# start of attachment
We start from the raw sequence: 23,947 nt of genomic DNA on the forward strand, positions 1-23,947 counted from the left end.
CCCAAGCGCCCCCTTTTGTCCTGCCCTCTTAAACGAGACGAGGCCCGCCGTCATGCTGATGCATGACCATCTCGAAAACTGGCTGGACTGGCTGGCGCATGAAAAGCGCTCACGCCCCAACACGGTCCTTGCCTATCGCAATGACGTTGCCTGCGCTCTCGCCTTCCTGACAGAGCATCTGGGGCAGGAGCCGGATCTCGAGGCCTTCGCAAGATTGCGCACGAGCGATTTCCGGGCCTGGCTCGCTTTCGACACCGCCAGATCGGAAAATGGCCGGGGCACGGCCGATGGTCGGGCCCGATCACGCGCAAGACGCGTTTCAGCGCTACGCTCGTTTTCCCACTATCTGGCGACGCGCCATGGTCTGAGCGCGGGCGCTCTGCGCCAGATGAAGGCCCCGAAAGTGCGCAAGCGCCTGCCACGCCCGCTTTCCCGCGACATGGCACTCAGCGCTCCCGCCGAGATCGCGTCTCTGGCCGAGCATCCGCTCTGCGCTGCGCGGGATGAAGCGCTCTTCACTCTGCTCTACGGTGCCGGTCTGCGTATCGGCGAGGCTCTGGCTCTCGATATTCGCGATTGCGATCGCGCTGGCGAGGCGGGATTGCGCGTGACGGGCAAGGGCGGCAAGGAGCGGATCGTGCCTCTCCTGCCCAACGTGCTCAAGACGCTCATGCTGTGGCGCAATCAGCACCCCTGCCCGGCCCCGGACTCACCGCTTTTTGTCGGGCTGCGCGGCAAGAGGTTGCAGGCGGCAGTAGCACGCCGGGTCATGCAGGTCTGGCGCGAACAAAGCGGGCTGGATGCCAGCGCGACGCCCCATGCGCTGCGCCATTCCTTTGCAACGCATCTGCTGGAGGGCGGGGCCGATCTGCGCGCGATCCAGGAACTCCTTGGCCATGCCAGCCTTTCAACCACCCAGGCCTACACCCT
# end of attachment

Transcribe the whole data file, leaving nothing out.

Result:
We start from the raw sequence: 23,947 nt of genomic DNA on the forward strand, positions 1-23,947 counted from the left end.
CCCAAGCGCCCCCTTTTGTCCTGCCCTCTTAAACGAGACGAGGCCCGCCGTCATGCTGATGCATGACCATCTCGAAAACTGGCTGGACTGGCTGGCGCATGAAAAGCGCTCACGCCCCAACACGGTCCTTGCCTATCGCAATGACGTTGCCTGCGCTCTCGCCTTCCTGACAGAGCATCTGGGGCAGGAGCCGGATCTCGAGGCCTTCGCAAGATTGCGCACGAGCGATTTCCGGGCCTGGCTCGCTTTCGACACCGCCAGATCGGAAAATGGCCGGGGCACGGCCGATGGTCGGGCCCGATCACGCGCAAGACGCGTTTCAGCGCTACGCTCGTTTTCCCACTATCTGGCGACGCGCCATGGTCTGAGCGCGGGCGCTCTGCGCCAGATGAAGGCCCCGAAAGTGCGCAAGCGCCTGCCACGCCCGCTTTCCCGCGACATGGCACTCAGCGCTCCCGCCGAGATCGCGTCTCTGGCCGAGCATCCGCTCTGCGCTGCGCGGGATGAAGCGCTCTTCACTCTGCTCTACGGTGCCGGTCTGCGTATCGGCGAGGCTCTGGCTCTCGATATTCGCGATTGCGATCGCGCTGGCGAGGCGGGATTGCGCGTGACGGGCAAGGGCGGCAAGGAGCGGATCGTGCCTCTCCTGCCCAACGTGCTCAAGACGCTCATGCTGTGGCGCAATCAGCACCCCTGCCCGGCCCCGGACTCACCGCTTTTTGTCGGGCTGCGCGGCAAGAGGTTGCAGGCGGCAGTAGCACGCCGGGTCATGCAGGTCTGGCGCGAACAAAGCGGGCTGGATGCCAGCGCGACGCCCCATGCGCTGCGCCATTCCTTTGCAACGCATCTGCTGGAGGGCGGGGCCGATCTGCGCGCGATCCAGGAACTCCTTGGCCATGCCAGCCTTTCAACCACCCAGGCCTACACCCT